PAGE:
The results of this study highlight the importance of taking into account the time-point at which cells are observed and whether the cells are light-grown and chloroplast-containing or not, for any study on plant AL-PCD(Apoptotic-Like), as it appears that chloroplasts can play a significant role in AL-PCD regulation

    Chloroplast and reactive oxygen species involvement in apoptotic-like programmed cell death in Arabidopsis suspension cultures; by Siamsa M. Doyle, Mark Diamond and Paul F. McCabe*

    Journal of Exoerimental Botany; 61(2), October 12, 2009,473-482

  • Shamprasad B R added an answer:
    How to I dissolve the Bhasma (nanoparticle- metalic powder) if I want to do a cell viability assays in flow cytometry with the hemocytometer?

    I have tried to dissolve Tamra Bhasma in water and in DMSO but could not achieve it to 100%. So can anybody suggest a better way to do this?

    Shamprasad B R · Manipal University

    Thank you  Sandeep and Jans Fent for the nice suggestion. 

  • Alisan Kayabolen added an answer:
    Why I couldn't measure viability of encapsulated cells quantitatively by Presto Blue and MTT assays?

    I am trying to encapsulate ASC cells in a hydrogel. To measure viability, I've tried both Presto Blue and MTT assays. However, I couldn't see a difference between values for empty discs and cell-encapsulated discs (5 mm diameter, 2-2.5 mm height). There is a high difference between monolayer controls, by the way, so assays are working. I don't think that this is because cells cannot live in hydrogel, because I am encapsulating cells as 1 million cells/ml and I tried to measure even on the day of encapsulation. Can all cells die that much fast? Also, the pH of hydrogel is 7.4, and I know cells are inside gels since I can see cells as small spheres under light microscope after cutting discs into small slides.

    Is it possible that dyes cannot reach inside the gel? I saw some articles in which those assays were used for viability measurements of encapsulations. So, do you have any advices for me?

    Alisan Kayabolen · Middle East Technical University

    Many thanks for your answers. I will try your advices if I can have those kits. I hope my all cells didn't die such fast.

  • Martyn Alun Sharpe added an answer:
    What is the correct protocol for a live-dead assay in a fluorescence-based well-plate reader using Calcein AM and Propidium Iodide?
    Can somebody point me towards literature on how exactly a well-plate reader works, and how to perform live-dead assay using staining agents? I am using a 96 multiple well-plate for cell incubation.
    Martyn Alun Sharpe · The Methodist Hospital System

    I have never managed to get a live/dead method to work with plate reader; although the direct measurement of ATP using luciferase works well in the hands of some of my friends.

    The basic problem is that some dead cells give a higher level of staining than living ones and some, non-adherent cells, give less. On top of this we have an unknown level of background staining.

  • Alarbi Emmakah added an answer:
    Is anyone familiar with cell (MC3T3-E1) lysis from a PEGDA gel?

    I'm doing a cell count, in a 3D structure, to monitor cell proliferation at different time points: 1, 3, 7, 14, & 21 days. I'm looking for the best method to break down a PEGDA gel to be able to access to cell nucleus to preform a DNA assay. However, breaking down the gel network seems to be a challenge. I've done several methods, freezing at -80 c˚/dry, centrifuge, Ultrasonic cleaner bath and eventually I'm trying to use Tris-EDTA buffer solution 100×. I'm wondering, what is the best method to break down a 3D gel network since the PEGDA may not be a reversible gel?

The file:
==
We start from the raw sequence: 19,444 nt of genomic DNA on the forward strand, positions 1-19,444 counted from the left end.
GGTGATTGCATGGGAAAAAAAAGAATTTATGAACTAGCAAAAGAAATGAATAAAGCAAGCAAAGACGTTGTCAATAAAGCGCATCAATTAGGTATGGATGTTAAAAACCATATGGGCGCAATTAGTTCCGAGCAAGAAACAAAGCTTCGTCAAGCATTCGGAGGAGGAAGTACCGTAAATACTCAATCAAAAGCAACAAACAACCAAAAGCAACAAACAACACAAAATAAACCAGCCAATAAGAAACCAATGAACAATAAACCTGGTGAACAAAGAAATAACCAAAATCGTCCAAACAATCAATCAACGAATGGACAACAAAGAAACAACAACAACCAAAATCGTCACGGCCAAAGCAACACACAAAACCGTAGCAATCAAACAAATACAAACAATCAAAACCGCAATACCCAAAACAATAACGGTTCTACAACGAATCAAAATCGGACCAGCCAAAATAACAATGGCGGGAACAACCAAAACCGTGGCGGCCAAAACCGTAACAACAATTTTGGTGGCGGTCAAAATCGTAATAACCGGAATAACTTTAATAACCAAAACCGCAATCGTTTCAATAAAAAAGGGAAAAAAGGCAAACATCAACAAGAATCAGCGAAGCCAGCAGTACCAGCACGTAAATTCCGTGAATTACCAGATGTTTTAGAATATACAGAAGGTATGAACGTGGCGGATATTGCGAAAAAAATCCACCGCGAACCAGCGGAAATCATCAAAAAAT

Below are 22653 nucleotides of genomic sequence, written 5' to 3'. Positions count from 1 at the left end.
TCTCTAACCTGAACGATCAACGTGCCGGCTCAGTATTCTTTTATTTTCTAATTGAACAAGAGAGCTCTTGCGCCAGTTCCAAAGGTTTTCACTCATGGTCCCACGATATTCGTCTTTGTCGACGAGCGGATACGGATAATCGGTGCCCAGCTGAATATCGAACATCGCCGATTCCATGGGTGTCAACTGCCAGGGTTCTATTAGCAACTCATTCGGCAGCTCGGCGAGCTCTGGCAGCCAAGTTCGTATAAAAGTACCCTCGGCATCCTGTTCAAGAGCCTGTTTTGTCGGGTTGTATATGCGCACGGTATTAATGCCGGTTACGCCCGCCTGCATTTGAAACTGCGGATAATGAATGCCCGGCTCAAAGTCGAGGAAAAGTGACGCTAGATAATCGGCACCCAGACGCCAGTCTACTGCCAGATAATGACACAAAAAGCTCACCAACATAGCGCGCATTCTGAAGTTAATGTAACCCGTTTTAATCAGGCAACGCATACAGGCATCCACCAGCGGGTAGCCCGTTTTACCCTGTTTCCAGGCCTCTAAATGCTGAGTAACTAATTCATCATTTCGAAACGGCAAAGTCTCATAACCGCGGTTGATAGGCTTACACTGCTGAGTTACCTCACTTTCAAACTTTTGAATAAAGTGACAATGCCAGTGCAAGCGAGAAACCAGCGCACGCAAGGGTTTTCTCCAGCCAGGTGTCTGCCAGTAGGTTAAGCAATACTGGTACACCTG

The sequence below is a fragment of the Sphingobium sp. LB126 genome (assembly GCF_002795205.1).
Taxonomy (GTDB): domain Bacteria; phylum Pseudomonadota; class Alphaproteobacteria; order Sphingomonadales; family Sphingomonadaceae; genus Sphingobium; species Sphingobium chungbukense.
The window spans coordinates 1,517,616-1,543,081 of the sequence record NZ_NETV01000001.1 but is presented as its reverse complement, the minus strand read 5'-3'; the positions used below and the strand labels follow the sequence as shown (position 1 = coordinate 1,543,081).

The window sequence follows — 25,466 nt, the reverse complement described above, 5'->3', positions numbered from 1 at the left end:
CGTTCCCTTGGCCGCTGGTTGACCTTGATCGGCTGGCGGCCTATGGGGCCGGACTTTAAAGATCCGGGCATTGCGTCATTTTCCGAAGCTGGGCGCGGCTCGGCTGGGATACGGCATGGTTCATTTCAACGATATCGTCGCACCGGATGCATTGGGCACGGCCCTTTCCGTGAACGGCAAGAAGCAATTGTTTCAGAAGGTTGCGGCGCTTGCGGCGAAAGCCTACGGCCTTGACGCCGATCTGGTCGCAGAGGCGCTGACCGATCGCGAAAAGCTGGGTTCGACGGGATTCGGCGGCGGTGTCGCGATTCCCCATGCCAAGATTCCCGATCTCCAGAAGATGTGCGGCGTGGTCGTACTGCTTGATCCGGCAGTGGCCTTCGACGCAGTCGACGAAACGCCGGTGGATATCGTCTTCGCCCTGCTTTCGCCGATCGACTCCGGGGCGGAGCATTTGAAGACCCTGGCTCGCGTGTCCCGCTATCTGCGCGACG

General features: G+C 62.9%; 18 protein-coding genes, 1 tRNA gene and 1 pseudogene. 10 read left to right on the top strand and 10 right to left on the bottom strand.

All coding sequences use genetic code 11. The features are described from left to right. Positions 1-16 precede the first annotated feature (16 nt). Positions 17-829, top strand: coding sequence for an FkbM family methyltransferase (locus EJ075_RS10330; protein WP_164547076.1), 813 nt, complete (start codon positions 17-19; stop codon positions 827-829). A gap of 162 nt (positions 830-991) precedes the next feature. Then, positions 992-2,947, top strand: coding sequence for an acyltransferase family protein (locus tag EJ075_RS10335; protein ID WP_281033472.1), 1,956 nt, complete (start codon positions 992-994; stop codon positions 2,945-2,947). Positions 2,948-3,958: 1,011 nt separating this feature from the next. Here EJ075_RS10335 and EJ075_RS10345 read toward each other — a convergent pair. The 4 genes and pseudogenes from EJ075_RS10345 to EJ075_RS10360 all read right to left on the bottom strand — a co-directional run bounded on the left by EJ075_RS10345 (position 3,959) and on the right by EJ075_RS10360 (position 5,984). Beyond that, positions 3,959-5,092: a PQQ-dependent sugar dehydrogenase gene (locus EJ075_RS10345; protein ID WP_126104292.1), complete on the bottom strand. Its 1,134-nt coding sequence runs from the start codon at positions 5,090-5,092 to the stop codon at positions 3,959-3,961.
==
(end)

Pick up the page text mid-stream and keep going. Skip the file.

AE

    Alarbi Emmakah · Purdue University

    thank you Atanu, that's very helpful!

  • Niranjan Koirala added an answer:
    Can anyone tell me the easy methodology to label bioactive flavonoids for the elucidation of anti-cancer activity signalling pathway?

    Hello Everyone. I have been working in multiple modifications of flavonoids mainly glycosylation and methylation. We have recently set up an anti-cancer activity testing lab and we carry out MTT assays for several cancer cell lines. Recently we are interested to label active flavonoids and elucidate their binding model and signalling pathway inside the cancer cells. Anyone having experience in labeling technique please do let me know. Thank you.

    Niranjan Koirala · Sun Moon University

    Hello Xiaoge. Thank you so much for your valuable answer. Could you kindly send me a protocol to track the signalling pathway how and where an anti cancer drug acts? 

    Thank you

  • Emilia Joanna Orzechowska added an answer:
    When doing MTT assay in LNCaP, after incubation with MTT for 4 hr, why do some cells get detached while taking out the medium?

    I am using Poly-L-Lysine coated 96 well plates. The cells are attached throughout the experiment. At the final step (after adding mtt), some of the formazan were coming out along with the medium while pipetting out the medium....Kindly give me suggestions.. 

    Emilia Joanna Orzechowska · University of Warsaw

    Hi!
    LNCaP cells are not an easy material unfortunately. I had similar observation while I was doing MTT assay on LNCaP cells. I also tried some coated plates or attachment factors but they didn't make thing better. I achieve the best results when I use paper towel instead of aspirating or pipetting the medium out of the wells. Maybe you can try do this in this way. After incubation with drugs you can remove the medium by inverting the plate on ethanol-soaked paper towels instead of aspirating (but very slowly and gently) and do the same after incubation with mtt mixture.
    On the other hand there are also viability tests in which you can add a substrate directly to the cell culture medium and after incubation just measure the absorbance without removing growing medium at all.